Forcellinia

 

HARMFUL | NOT HARMFUL | UNCERTAIN

probably commensal or somewhat beneficial; feeds on fungi and decomposing organic matter in nest

Name and classification

Forcellinia Oudemans, 1924

Taxonomy
Superorder Acariformes » Order Sarcoptiformes » Suborder Oribatida » Infraorder Desmonomata » Hyporder Astigmata » Family Acaridae » Genus Forcellinia

Type species
Tyroglyphus wasmanni Moniez, 1892

Common synonyms
Dorylacarus Mahunka, 1979 and Ocellacarus Mahunka, 1979; probably Hungaroglyphus Mahunka, 1962 and Paraforcellinia Kadzhaja, 1973

Diagnosis

Phoretic deutonymph: Conoidal setae 4a bilobed (Fig. 3), but see the "Similar genera" topic below.

Other diagnostic characters

Phoretic deutonymph: Tarsal setae aa I present, very long. Tarsal seta ba I absent, setae ba II present. Solenidia ω1 and ω3 closely associated on tarsus I. Solenidion ω2 present. External conoidal setae ps2 of attachment organ clearly anterior to median sucker (ad1+2) (Fig. 3). Sternal apodeme and anterior apodemes II extending to level of coxal apodemes III (Fig. 3). Setae of coxal fields 1a, 3a, and 4a conoidal (Fig. 3). Empodial claws of pretarsi I-IV similar in form. Setae gT I-II and hT I-II smooth. Genua III-IV subequal to tibiae III-IV. Genu III without a short dorsal solenidion (σ).

Adult: Genu I with solenidion σ' no more than three times longer than σ'' (Fig. 6). Setae ve barbed, subequal to vi (Forcellinia and Hungaroglyphus) (Fig. 6) or 40-50% of the length of vi (Paraforcellinia). Setae ve situated near anterior lateral corners of prodorsal sclerite, so setae ve and vi are both situated on the same transverse level (Fig. 6). Setae si subequal with se or shorter (Fig. 6). Dorsal setae flattened and pectinate (Fig. 6). At least some anterior hysterosomal setae rounded at tips (Fig. 6).

Species identification

A dichotomous key to phoretic deutonymphs, available in Fain, 1987, can be used to identify Forcellinia galleriella recorded from ants and beehives. Later this species was split into Forcellinia galleriella (in strict sense) and Forcellinia faini, also found in bee hives. Delfinado-Baker and Baker, 1989 can be used to distinguish these two species.

Similar genera

Phoretic deutonymphs of Tyrophagus and Forcellinia are morphologically indistinguishable. Adults of Tyrophagus have internal scapular setae (si) distinctly longer than se (si and se subequal or si shorter in adults of Forcellinia).

Distribution

Cosmopolitan; records from bees are from the Nearctic, Palaearctic, Oriental, and Australian regions.

Bee hosts

Some species develop large population sizes in nests of honey bees (Apis) and stingless bees (Meliponini).

Host association level

Permanent

associated exclusively with bees or their close relative, wasps; cannot live without these hosts

Temporary

some life stages are associated with bees, while others are not

Facultative or opportunistic

can complete entire life cycle without bees or their close relative, wasps

facultative (Forcellinia galleriella) or probably permanent (Forcellinia faini)

Host associations, feeding, and dispersal

  • All stages live primarily in ant nests but occasionally expand to different habitats, e.g., beehives (Forcellinia galleriella). One species, Forcellinia faini, routinely occurs in debris of beehives of Apis in the tropics and may be a bee specialist; in bee nests, it presumably feeds on decomposing organic matter and associated fungi.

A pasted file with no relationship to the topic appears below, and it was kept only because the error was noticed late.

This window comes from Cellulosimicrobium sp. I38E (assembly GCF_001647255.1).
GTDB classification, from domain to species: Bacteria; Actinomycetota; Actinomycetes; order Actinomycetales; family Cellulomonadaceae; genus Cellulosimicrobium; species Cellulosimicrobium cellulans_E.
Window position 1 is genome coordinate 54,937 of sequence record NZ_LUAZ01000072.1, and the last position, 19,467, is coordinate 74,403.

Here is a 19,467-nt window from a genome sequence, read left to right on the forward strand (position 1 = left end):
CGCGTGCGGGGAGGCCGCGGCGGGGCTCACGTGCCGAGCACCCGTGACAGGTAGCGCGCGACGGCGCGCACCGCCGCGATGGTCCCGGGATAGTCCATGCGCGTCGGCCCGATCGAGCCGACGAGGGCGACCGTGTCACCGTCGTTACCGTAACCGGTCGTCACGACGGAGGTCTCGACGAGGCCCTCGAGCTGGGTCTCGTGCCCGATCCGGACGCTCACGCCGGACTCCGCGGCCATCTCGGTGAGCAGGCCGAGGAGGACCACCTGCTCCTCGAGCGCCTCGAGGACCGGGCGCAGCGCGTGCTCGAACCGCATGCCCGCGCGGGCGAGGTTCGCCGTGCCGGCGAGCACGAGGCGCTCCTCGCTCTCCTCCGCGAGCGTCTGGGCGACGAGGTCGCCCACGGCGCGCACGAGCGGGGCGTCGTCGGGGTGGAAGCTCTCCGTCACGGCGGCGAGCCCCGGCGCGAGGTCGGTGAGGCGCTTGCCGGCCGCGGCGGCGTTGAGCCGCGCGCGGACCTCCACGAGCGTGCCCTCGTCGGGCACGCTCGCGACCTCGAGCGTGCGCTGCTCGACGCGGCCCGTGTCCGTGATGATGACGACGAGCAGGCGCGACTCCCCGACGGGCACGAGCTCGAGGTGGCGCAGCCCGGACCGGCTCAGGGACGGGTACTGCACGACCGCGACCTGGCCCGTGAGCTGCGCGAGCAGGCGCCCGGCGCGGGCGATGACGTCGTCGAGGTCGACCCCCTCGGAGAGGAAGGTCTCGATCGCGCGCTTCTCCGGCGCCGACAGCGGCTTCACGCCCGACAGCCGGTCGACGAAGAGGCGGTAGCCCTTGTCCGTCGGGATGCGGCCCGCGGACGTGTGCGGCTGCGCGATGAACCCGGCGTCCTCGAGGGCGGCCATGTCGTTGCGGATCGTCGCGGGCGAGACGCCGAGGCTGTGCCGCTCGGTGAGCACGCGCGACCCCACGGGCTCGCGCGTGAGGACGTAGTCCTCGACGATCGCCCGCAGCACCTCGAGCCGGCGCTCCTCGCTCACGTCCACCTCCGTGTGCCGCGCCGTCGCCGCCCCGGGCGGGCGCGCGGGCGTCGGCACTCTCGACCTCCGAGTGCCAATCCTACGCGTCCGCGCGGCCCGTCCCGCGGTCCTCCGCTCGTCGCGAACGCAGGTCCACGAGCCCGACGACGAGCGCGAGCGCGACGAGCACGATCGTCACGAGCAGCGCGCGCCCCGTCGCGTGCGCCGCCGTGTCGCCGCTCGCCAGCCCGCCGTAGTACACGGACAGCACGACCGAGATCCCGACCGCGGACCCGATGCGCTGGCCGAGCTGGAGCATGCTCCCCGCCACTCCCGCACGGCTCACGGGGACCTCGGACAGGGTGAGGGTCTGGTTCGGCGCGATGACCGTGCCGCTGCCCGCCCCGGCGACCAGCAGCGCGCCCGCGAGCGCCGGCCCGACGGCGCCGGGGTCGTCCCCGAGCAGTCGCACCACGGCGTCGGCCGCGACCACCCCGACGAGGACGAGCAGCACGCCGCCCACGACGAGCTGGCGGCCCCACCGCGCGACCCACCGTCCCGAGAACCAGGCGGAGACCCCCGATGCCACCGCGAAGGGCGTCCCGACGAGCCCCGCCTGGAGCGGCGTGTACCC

• Phoretic deutonymphs have been found on ants but not on bees.

Biology

Species of Forcellinia are primarily associated with ants (Formicidae), living in their nests as feeding stages and dispersing on adult ants as phoretic deutonymphs. For example, F. wasmanni feeds on dead ants and organic detritus in the lower level of ants' nests. Some species develop large population sizes in nests of honey bees (Apis) and stingless bees (Meliponini). They may occasionally occur in house dust (Forcellinia galleriella) (Andrews et al., 1995) and stored products such as dried milk (Forcellinia breviseta), in forest litter or under bark (Forcellinia diamesa), and in sweepings from grain stores and rotting potatoes. Feeding habits are unknown, but they presumably feed on decomposing organic matter and fungi. It is unlikely, although not entirely impossible, that Forcellinia species may attack pollen. Most bees store pollen in sealed cells, and it appears that Forcellinia lacks adaptations to either penetrate the sealed cells or sneak into them before they are sealed.

Two described and one undescribed species are known from nests of honey bees: Forcellinia galleriella (Apis mellifera), Forcellinia faini (Apis mellifera and Apis cerana), Forcellinia sp. (beehives in Hong Kong) (Bowman and Ferguson, 1985; Delfinado-Baker and Baker, 1989). Forcellinia galleriella probably opportunistically invaded beehives from an ant nest. The second species (F. faini) is probably more specific to bees (there are several repetitive records from different countries), although its potential associations with ants cannot be ruled out. In Thailand, these mites were very common in beehive debris of Apis cerana but were never found in close associations with the bees (Fain and Gerson, 1990).

In Costa Rica and Brazil, we observed that Forcellinia was common in two nests of stingless bees, probably feeding on fungi growing in abundance in old nest material. In both cases, an active ant nest was present inside or immediately nearby the bee nest, suggesting that occurrence of Forcellinia in nests of meliponine stingless bees is attributable to mites' spill-over from ant nests rather than to their long-term associations with bees. We hypothesize that since phoretic deutonymphs of Forcellinia have never been found on adult bees to date, it is likely that dispersal of these mites to beehives can be accomplished by ants entering bee nests in search for food but not by bees themselves.